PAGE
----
Saving threatened habitats worldwide

Let's be more strategic when selecting locations for international conservation conferences

13 November, 2014 - 18:01 -- John Burton

Yesterday the International Union for Conservation of Nature and Natural Resources (IUCN) opened its World Parks Conference in Sydney, Australia. I have blogged before about the selection of venues for international conferences, but as it’s a topic that provokes comment I am raising it again.

Australia is a country with an abysmal environmental record at present and it is probably the most expensive place in the world to get to, in terms of airline flights. I don’t know how many people will attend, but it will be hundreds if not thousands. So the international airlines will benefit, as well as the Australian hotel industry.

Carbon emissions will be huge, both from the flights and the hot air generated by the conference. So why are big conferences held in such expensive places?

When I am organising any form of international meeting the first thing I do (and indeed have done on several occasions for World Land Trust) is work out how most of the potential attendees would get to a meeting.

That immediately narrows the field down to a venue close to a major international airline hub. And, helpfully, most airport hubs often have very good conference facilities.

The main hubs closest to World Land Trust are London and Amsterdam, which are easily accessible from Africa, Asia and the Americas. They are also convenient because we can provide the infrastructure without have to ship staff all over the world.

Having said that, we have also organised a symposium in Belize, which was relatively easy to reach for all our partners at the time, the overwhelming majority being based in Latin America. Sao Paulo is another major hub for the Americas, with cheap flights from Europe and other parts of the world. We also held a meeting in Singapore especially for our Asian partners.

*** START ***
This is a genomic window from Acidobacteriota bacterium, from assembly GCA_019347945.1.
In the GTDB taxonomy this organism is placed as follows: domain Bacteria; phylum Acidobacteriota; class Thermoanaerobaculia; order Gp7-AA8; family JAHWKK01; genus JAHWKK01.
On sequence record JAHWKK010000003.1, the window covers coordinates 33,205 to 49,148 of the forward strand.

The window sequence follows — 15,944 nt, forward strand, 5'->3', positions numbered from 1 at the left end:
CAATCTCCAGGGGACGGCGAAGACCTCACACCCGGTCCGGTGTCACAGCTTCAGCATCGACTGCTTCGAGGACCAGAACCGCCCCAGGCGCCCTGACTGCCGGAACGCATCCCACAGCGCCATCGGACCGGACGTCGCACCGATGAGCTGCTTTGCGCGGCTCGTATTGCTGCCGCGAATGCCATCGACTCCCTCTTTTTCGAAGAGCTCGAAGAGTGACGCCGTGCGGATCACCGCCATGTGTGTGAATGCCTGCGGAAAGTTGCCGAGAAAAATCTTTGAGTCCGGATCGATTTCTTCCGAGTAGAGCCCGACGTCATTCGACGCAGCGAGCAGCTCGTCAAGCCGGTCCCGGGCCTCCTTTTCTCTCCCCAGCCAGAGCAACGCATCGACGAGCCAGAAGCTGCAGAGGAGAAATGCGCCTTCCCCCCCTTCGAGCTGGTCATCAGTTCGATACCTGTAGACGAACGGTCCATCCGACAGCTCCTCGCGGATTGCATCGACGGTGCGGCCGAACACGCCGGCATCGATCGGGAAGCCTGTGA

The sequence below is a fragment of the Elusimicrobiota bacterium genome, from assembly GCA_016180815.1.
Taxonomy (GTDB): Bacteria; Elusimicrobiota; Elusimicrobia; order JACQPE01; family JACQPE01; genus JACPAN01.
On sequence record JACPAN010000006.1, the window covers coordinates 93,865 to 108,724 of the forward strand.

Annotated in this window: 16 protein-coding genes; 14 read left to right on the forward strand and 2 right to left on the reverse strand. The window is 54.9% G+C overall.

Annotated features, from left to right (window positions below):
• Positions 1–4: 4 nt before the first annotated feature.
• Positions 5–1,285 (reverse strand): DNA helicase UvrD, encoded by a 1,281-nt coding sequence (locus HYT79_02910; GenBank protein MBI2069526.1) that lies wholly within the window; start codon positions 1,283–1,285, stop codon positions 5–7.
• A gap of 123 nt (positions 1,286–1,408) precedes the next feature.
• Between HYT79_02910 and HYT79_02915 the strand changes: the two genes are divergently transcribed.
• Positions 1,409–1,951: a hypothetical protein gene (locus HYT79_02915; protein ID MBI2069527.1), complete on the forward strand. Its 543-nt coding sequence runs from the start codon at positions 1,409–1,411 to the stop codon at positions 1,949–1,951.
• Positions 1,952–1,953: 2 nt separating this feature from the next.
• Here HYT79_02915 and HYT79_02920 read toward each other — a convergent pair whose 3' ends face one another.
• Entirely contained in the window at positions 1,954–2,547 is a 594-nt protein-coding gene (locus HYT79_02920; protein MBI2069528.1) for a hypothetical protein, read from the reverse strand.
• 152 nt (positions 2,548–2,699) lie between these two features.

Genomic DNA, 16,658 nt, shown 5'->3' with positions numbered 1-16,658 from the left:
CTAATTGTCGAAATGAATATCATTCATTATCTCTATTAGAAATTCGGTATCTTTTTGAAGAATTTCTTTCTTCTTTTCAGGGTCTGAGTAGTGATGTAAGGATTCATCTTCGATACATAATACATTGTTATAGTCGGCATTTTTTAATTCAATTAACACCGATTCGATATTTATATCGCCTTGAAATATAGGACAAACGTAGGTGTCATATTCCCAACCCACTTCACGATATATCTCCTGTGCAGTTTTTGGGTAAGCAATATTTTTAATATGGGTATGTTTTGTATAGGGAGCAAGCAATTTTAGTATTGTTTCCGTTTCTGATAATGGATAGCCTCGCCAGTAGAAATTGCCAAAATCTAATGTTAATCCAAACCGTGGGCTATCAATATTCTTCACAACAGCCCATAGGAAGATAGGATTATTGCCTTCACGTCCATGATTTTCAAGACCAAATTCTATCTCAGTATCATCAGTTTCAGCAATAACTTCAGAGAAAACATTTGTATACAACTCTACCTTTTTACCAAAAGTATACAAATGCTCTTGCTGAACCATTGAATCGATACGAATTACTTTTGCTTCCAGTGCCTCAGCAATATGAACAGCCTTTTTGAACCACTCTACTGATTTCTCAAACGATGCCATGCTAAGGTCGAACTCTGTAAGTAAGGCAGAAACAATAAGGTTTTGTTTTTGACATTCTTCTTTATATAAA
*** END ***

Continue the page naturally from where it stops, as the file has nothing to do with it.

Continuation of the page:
In the case of the current IUCN conference, I did not think it appropriate to spend WLT’s unrestricted funds on sending a delegate to Sydney. Some of WLT’s conservation partners have been funded to go, and they should certainly take the opportunity if offered it, because they would not get that funding for other activities.

However, I do think that all conservationists, particularly members of IUCN, should speak out about the choice of venue for these international conferences. BirdLife International held its conference in Ottowa last year. We could have contributed usefully to the event, were it not for the exorbitant costs of attending. And I doubt whether the presence of the conference in Ottawa had any major impact on Canadian conservation policy.

While there is a case for meeting over the internet and via skype, face to face meetings over three or four days, can produce great results. I’m not decrying these major gatherings and I very much hope that the IUCN conference in Sydney is a great success. Nonetheless, the point I would like to make is that a conference held in Latin America, Africa or Asia would have a major impact in the host country, both economically and politically, which in turn influences conservation.

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